[Date Prev][Date Next][Thread Prev][Thread Next][Date Index][Thread Index][Subject Index][Author Index]

Re: 11th specimen of Archaeopteryx

Jason Brougham <jaseb@amnh.org> wrote:

> The earliest utility of climbing into trees may have been in roosting, 
> because foraging in trees may require better adaptations to be
> efficient (though Jeholornis somehow did swallow dozens of gymnospem seeds).

Possibly _Jinfengopteryx_ too.

Foraging seeds from cycads or bennettitaleans would require no
perching adaptations, and minimal climbing adaptations.  A proto-bird
scaling a cycad trunk might be analogous to a dromaeosaur grappling
with large prey using all four limbs.

> As I mentioned earlier the newest paper (Prieto-Marquez, Bolortsetseg, and 
> Horner , 2011) places the Archaeopteryx as a sister taxon > to Jeholornis.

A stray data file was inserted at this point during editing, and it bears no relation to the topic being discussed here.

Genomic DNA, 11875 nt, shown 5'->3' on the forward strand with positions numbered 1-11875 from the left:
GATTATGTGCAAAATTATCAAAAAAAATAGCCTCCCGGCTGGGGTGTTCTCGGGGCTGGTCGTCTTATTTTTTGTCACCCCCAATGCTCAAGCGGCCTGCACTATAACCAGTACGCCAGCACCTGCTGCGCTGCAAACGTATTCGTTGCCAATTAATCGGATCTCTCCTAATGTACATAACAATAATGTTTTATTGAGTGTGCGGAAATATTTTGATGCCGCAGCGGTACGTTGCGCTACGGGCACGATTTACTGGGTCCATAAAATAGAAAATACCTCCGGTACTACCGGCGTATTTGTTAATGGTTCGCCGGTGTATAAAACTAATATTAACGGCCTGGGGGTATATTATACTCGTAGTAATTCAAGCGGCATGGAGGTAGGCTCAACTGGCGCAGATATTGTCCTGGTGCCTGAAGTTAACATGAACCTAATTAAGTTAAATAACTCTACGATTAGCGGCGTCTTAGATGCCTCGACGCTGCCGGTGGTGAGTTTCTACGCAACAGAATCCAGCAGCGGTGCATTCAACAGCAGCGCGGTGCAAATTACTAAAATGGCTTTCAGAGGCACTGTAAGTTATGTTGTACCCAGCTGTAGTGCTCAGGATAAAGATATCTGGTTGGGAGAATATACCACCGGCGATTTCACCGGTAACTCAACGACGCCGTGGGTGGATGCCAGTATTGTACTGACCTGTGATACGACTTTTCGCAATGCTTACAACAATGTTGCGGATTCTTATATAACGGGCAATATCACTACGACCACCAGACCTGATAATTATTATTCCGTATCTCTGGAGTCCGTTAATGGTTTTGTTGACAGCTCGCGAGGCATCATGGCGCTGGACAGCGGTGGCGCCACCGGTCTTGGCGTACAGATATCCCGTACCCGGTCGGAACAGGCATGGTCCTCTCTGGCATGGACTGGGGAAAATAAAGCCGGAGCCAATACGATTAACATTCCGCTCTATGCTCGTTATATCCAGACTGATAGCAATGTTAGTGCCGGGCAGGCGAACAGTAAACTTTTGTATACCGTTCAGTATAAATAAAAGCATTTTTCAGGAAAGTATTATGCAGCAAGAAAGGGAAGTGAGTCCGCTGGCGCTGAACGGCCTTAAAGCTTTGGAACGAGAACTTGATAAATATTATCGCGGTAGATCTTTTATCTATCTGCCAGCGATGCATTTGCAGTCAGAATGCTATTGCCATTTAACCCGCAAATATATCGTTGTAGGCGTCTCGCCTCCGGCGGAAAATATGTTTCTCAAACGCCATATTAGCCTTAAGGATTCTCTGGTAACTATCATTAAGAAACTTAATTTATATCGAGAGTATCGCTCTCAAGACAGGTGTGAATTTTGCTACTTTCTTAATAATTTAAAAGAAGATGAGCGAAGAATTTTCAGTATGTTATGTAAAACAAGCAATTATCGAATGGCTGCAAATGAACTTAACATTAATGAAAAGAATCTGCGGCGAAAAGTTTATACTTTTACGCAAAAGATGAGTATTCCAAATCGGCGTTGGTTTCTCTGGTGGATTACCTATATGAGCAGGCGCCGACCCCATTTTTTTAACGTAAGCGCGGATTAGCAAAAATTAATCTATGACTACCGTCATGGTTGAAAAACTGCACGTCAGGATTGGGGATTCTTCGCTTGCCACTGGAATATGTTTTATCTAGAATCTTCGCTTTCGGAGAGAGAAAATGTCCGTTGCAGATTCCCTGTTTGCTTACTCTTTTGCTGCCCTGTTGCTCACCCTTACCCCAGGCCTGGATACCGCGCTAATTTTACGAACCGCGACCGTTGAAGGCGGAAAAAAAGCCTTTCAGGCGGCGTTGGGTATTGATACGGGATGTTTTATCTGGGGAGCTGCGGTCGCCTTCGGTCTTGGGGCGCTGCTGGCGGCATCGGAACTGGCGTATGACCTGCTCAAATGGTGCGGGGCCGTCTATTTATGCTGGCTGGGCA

I think I'd prefer to see more avialan taxa (like enantiornitheans) in
the analysis before I'm confident in a _Archaeopteryx_-_Jeholornis_
clade.  However, if this does show up in future analyses, then it
might be an opportunity to resurrect the name Sauriurae (or Saururae,
to use the original spelling) for a clade that includes
archaeopterygids and jeholornithids but not crown birds.

> Whether Jeholornis had a reversed hallux or not is apparently a  matter of 
> debate,

AFAIK, metatarsal I is straight and the hallux is fairly high, as in
_Archaeopteryx_.  If so, _Jeholornis_ could not have had a reversed
hallux suitable for grasping.